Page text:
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Beyond Penn's Treaty

The Life of Thomas Eddy; Comprising an Extensive Correspondence

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tribes living at Oneida

country, speaks to you in re-
membrance of the friendship you have manifested
towards them in all our treaties; we ourselves have
held Councils at different times, to contemplate the
welfare of our nations, because we cannot but groan
to see our situation; it is also melancholic to reflect
on the ways of our forefathers.

Brothers—You, also, sometimes sorry to see the de-
plorable situation of your Indian Brethren, for which
you have given us many good counsels; though we
feel willing to follow your counsels, but it has made
no effect as yet.

Our situation is still miserable. Our ancestors have
been conquered, immediately after you came on this
Island, by the strong Heroe, who does still reign
among Indian tribes with tyranny, who has robbed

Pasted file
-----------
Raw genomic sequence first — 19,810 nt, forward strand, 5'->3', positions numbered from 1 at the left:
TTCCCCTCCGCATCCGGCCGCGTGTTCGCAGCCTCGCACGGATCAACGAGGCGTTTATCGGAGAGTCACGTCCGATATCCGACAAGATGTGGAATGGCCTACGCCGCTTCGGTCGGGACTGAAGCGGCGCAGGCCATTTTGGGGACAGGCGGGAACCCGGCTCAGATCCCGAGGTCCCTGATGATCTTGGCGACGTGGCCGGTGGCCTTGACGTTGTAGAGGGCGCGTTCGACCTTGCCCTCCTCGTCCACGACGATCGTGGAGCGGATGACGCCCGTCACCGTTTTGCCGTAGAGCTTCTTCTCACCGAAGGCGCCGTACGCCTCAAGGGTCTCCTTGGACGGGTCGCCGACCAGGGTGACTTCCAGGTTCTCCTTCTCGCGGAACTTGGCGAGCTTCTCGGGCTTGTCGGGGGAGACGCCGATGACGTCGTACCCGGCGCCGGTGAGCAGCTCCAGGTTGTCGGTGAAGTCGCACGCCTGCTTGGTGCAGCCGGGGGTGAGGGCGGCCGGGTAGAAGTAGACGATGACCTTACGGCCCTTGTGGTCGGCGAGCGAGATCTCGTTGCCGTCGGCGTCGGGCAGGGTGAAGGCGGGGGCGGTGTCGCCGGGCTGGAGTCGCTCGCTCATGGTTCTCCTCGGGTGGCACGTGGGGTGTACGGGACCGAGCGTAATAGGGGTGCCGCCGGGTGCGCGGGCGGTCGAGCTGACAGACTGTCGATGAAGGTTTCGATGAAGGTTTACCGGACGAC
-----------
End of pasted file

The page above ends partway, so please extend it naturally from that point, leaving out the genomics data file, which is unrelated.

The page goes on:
us of every thing that was precious in our eyes.
We need not mention every particular, how this
tyrant has used us, for your eyes have been open to
behold our dismal situation.

By the power of our enemy our eyes have been
blinded; our young men became willing slaves to
this despotic Heroe, so that we have displeased the
good Spirit, and we could not become civilized

In looking back, we see nothing but desolation of
our mighty men; in looking forward, we foresee the
desolation of our tribes. Our Chiefs have used their
endeavours to reform their respective people, but,
having seen no success, they seem discouraged, and
hang down their heads.

Brothers—In remembrance of your kind promises,
we unite our cries to you for help.

Perhaps, you are ready to think whatman it must
be that have abused so much of our brethren; never
was such Heroe, or tyrant, heard that ever meddled
with Indians. But, in reality, he is your own begot-
ten son, and his name you call Rum, and the names
of his officers, are Brandy, Wine, and Gin, and we